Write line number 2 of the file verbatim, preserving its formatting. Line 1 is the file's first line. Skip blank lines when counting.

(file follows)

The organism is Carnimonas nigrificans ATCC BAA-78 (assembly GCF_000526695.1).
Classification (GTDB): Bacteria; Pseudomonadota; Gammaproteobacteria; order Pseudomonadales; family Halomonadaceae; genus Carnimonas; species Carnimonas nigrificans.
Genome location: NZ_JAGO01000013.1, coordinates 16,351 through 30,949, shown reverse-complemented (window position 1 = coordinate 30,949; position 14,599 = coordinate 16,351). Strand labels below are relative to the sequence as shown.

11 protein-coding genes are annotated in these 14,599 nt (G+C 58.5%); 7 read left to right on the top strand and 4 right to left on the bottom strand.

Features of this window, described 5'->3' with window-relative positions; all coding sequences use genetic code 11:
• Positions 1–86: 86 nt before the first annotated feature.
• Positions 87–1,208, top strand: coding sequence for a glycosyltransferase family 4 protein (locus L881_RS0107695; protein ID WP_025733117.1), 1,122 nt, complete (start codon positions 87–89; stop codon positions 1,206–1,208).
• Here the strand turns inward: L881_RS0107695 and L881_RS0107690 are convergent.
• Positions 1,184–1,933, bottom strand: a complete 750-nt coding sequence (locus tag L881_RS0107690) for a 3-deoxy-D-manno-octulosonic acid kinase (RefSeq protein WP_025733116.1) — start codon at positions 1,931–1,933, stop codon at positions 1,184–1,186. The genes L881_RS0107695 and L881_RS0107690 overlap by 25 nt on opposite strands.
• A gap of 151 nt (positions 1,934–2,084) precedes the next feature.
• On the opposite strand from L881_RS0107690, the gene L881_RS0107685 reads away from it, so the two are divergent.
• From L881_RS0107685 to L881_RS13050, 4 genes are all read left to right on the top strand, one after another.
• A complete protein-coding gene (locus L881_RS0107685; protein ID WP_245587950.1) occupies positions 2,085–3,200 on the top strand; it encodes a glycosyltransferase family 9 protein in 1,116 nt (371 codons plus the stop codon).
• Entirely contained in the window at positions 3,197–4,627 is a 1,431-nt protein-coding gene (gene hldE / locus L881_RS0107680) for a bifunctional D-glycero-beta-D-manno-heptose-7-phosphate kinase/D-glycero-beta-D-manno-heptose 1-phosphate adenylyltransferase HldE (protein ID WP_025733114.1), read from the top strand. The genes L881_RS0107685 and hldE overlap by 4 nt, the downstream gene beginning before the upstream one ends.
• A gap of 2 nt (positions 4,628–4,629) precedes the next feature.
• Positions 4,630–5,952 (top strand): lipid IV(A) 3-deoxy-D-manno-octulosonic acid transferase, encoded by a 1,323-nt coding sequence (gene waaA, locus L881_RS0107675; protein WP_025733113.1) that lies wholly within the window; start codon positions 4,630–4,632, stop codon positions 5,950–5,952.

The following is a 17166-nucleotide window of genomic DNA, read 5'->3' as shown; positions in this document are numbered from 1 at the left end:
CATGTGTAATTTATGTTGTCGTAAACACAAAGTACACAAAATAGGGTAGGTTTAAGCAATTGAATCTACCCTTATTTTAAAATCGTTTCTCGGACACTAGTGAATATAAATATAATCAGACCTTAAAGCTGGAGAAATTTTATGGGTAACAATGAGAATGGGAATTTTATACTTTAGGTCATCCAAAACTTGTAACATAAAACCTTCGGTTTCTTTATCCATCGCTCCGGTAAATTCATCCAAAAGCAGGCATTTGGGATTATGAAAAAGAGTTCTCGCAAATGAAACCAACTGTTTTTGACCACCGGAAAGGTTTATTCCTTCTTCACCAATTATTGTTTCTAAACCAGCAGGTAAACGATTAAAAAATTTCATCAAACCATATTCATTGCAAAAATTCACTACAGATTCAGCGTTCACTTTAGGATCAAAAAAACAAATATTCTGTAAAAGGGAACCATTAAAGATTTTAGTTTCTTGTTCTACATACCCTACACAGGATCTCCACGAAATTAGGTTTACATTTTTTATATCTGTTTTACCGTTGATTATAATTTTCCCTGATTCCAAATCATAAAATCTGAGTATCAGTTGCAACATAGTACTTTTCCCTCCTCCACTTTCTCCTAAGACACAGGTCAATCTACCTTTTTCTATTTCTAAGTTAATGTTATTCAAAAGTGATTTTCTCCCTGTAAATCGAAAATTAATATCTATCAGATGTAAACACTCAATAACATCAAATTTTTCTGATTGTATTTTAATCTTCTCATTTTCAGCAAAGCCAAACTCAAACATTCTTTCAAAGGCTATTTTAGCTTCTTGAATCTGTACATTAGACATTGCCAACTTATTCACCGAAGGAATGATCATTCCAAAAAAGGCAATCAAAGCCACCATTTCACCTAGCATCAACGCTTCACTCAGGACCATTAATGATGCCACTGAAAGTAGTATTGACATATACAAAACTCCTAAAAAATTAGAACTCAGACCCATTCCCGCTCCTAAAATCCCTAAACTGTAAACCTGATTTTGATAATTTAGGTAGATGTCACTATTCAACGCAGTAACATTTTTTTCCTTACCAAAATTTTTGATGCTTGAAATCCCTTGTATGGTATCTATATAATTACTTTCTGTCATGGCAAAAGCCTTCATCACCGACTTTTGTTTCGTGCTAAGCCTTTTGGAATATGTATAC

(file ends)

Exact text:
Classification (GTDB): Bacteria; Pseudomonadota; Gammaproteobacteria; order Pseudomonadales; family Halomonadaceae; genus Carnimonas; species Carnimonas nigrificans.